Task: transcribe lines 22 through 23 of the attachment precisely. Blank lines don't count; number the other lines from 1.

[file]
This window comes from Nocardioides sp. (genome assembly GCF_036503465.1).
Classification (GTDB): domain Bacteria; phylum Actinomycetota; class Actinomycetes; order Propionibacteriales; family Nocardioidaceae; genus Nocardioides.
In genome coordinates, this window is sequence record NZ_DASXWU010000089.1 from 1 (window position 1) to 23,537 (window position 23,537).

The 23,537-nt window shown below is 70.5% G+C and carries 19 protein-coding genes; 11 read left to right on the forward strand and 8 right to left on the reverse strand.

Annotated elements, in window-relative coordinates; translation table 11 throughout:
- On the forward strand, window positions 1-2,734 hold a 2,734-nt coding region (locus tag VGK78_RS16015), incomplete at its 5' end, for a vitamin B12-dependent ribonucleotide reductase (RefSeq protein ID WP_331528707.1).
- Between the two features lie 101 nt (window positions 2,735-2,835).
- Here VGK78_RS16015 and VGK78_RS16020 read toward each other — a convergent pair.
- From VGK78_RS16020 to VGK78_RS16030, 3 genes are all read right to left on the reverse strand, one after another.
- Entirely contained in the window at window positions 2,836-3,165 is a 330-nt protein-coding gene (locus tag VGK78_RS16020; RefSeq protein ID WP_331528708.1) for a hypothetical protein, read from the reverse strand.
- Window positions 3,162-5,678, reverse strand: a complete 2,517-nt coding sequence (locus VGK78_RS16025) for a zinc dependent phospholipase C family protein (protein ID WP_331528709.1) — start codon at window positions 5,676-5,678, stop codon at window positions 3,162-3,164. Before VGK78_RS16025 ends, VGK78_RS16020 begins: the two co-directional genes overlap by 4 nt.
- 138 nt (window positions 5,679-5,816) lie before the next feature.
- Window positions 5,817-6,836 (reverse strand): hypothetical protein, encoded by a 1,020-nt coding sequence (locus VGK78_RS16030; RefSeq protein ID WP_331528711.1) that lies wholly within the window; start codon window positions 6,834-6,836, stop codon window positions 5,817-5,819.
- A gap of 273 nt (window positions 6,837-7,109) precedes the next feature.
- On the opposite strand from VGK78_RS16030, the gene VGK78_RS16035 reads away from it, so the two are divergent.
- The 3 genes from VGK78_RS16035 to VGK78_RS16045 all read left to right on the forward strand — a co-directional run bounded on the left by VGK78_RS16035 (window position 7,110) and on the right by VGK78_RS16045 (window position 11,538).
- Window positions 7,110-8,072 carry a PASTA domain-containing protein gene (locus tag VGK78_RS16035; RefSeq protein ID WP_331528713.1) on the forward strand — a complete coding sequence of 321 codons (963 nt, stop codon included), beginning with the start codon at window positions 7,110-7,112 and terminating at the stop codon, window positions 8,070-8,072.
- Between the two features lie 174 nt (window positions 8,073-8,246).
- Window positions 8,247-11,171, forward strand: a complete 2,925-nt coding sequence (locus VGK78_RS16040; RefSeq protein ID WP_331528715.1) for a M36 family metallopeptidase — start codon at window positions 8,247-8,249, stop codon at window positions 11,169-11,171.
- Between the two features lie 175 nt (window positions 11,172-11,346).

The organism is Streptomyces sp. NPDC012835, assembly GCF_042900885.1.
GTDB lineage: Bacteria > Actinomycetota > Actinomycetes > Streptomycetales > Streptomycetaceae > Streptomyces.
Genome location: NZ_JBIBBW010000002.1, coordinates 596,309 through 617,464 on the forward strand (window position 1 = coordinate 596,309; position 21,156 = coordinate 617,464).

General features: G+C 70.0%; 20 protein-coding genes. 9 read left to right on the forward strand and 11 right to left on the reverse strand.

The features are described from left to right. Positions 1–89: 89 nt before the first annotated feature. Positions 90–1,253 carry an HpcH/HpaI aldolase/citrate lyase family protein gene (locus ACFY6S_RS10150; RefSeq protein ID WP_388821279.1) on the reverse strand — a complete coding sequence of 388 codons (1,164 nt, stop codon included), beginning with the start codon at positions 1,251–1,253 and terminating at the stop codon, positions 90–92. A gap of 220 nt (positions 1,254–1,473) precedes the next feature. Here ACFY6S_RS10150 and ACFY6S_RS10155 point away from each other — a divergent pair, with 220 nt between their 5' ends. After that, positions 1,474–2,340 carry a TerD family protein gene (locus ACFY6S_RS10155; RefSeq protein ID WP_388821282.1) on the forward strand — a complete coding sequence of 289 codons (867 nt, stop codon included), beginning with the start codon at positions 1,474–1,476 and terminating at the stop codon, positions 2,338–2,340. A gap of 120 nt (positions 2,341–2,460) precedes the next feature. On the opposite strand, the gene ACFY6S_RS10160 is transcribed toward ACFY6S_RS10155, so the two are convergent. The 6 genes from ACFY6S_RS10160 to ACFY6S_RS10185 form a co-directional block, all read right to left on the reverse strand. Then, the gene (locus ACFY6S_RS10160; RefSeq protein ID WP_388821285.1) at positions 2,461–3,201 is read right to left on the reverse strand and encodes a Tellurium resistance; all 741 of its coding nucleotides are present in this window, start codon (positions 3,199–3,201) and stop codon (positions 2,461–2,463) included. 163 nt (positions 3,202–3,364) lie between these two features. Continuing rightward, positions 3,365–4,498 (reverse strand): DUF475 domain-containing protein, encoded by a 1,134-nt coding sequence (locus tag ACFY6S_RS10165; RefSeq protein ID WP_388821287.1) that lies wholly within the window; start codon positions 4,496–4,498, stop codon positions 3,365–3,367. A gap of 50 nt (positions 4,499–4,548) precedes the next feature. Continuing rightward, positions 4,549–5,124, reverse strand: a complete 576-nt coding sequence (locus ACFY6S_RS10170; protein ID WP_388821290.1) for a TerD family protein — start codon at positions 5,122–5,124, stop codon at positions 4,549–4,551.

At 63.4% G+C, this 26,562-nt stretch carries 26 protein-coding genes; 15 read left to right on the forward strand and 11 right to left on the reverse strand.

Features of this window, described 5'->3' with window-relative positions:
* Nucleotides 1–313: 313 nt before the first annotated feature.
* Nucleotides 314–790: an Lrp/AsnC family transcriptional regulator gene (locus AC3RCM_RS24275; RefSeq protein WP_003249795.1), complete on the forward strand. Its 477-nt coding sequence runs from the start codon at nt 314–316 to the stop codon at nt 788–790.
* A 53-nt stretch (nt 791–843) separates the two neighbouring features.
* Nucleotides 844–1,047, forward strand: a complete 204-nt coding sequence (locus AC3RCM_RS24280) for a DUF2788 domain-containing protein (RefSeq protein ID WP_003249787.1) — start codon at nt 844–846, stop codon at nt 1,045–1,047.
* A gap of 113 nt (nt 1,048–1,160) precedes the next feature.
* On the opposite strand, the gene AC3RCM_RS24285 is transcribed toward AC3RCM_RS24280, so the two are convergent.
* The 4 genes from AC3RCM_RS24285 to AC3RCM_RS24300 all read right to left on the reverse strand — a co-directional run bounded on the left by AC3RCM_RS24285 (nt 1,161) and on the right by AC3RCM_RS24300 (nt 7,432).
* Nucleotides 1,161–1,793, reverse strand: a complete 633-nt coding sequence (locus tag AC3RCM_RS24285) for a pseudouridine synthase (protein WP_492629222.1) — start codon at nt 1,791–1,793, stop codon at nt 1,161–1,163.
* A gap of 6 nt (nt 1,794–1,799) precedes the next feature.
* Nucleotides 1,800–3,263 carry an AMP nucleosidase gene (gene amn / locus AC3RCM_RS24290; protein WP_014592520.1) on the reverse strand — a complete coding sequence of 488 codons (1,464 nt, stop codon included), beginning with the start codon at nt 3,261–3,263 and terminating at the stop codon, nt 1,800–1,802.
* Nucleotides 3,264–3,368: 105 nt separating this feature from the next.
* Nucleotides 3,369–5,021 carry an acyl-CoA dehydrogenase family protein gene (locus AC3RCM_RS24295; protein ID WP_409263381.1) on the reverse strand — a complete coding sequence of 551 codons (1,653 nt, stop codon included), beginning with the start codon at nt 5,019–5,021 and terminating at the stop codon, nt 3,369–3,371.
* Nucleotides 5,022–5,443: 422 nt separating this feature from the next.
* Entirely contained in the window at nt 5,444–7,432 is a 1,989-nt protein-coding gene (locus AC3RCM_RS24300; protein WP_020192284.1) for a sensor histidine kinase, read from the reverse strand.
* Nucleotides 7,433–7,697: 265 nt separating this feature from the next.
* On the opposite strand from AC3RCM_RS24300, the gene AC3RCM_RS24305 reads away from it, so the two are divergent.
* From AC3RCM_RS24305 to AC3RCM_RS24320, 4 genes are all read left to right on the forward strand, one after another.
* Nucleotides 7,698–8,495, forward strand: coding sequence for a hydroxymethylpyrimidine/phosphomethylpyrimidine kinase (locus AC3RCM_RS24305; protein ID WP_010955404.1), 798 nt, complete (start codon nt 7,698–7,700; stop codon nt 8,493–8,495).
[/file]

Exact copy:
GTDB lineage: Bacteria > Actinomycetota > Actinomycetes > Streptomycetales > Streptomycetaceae > Streptomyces.
Genome location: NZ_JBIBBW010000002.1, coordinates 596,309 through 617,464 on the forward strand (window position 1 = coordinate 596,309; position 21,156 = coordinate 617,464).